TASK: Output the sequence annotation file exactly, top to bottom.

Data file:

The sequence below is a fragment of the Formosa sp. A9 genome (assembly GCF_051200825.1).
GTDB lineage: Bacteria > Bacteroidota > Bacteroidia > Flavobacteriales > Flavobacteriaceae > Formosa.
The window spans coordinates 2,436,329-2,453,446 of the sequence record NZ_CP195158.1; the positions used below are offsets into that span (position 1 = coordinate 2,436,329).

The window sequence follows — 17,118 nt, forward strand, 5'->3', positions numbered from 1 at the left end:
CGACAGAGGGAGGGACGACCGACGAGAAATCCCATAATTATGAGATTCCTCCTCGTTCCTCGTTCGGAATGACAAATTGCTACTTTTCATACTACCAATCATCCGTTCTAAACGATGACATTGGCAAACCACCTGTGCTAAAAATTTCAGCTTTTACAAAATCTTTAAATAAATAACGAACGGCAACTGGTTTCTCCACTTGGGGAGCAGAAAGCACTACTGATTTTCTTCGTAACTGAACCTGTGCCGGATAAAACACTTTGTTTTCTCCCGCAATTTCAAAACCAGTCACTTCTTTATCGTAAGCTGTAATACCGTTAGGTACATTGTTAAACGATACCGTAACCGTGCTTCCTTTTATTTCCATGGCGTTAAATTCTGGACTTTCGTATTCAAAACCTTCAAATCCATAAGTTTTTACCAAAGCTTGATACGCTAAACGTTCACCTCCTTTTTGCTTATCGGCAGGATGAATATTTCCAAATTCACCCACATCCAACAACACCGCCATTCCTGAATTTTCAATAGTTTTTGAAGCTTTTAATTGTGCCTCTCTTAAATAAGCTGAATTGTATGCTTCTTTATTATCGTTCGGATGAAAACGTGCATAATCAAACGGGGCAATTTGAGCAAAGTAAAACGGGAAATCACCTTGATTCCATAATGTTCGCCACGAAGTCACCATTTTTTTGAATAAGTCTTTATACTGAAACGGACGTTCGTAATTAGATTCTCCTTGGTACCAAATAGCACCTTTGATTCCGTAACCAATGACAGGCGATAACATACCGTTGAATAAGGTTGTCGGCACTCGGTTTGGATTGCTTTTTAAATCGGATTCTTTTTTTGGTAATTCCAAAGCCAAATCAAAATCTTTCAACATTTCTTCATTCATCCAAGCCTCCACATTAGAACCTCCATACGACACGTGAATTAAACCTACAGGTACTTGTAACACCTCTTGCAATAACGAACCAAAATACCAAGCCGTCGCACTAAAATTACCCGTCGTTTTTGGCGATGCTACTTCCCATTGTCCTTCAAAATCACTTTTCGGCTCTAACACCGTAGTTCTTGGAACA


The sequence below is a fragment of the Formosa sp. A9 genome (assembly GCF_051200825.1).
GTDB lineage: Bacteria > Bacteroidota > Bacteroidia > Flavobacteriales > Flavobacteriaceae > Formosa.
The window spans coordinates 2,436,329-2,453,446 of the sequence record NZ_CP195158.1; the positions used below are offsets into that span (position 1 = coordinate 2,436,329).

The window sequence follows — 17,118 nt, forward strand, 5'->3', positions numbered from 1 at the left end:
CGACAGAGGGAGGGACGACCGACGAGAAATCCCATAATTATGAGATTCCTCCTCGTTCCTCGTTCGGAATGACAAATTGCTACTTTTCATACTACCAATCATCCGTTCTAAACGATGACATTGGCAAACCACCTGTGCTAAAAATTTCAGCTTTTACAAAATCTTTAAATAAATAACGAACGGCAACTGGTTTCTCCACTTGGGGAGCAGAAAGCACTACTGATTTTCTTCGTAACTGAACCTGTGCCGGATAAAACACTTTGTTTTCTCCCGCAATTTCAAAACCAGTCACTTCTTTATCGTAAGCTGTAATACCGTTAGGTACATTGTTAAACGATACCGTAACCGTGCTTCCTTTTATTTCCATGGCGTTAAATTCTGGACTTTCGTATTCAAAACCTTCAAATCCATAAGTTTTTACCAAAGCTTGATACGCTAAACGTTCACCTCCTTTTTGCTTATCGGCAGGATGAATATTTCCAAATTCACCCACATCCAACAACACCGCCATTCCTGAATTTTCAATAGTTTTTGAAGCTTTTAATTGTGCCTCTCTTAAATAAGCTGAATTGTATGCTTCTTTATTATCGTTCGGATGAAAACGTGCATAATCAAACGGGGCAATTTGAGCAAAGTAAAACGGGAAATCACCTTGATTCCATAATGTTCGCCACGAAGTCACCATTTTTTTGAATAAGTCTTTATACTGAAACGGACGTTCGTAATTAGATTCTCCTTGGTACCAAATAGCACCTTTGATTCCGTAACCAATGACAGGCGATAACATACCGTTGAATAAGGTTGTCGGCACTCGGTTTGGATTGCTTTTTAAATCGGATTCTTTTTTTGGTAATTCCAAAGCCAAATCAAAATCTTTCAACATTTCTTCATTCATCCAAGCCTCCACATTAGAACCTCCATACGACACGTGAATTAAACCTACAGGTACTTGTAACACCTCTTGCAATAACGAACCAAAATACCAAGCCGTCGCACTAAAATTACCCGTCGTTTTTGGCGATGCTACTTCCCATTGTCCTTCAAAATCACTTTTCGGCTCTAACACCGTAGTTCTTGGAACA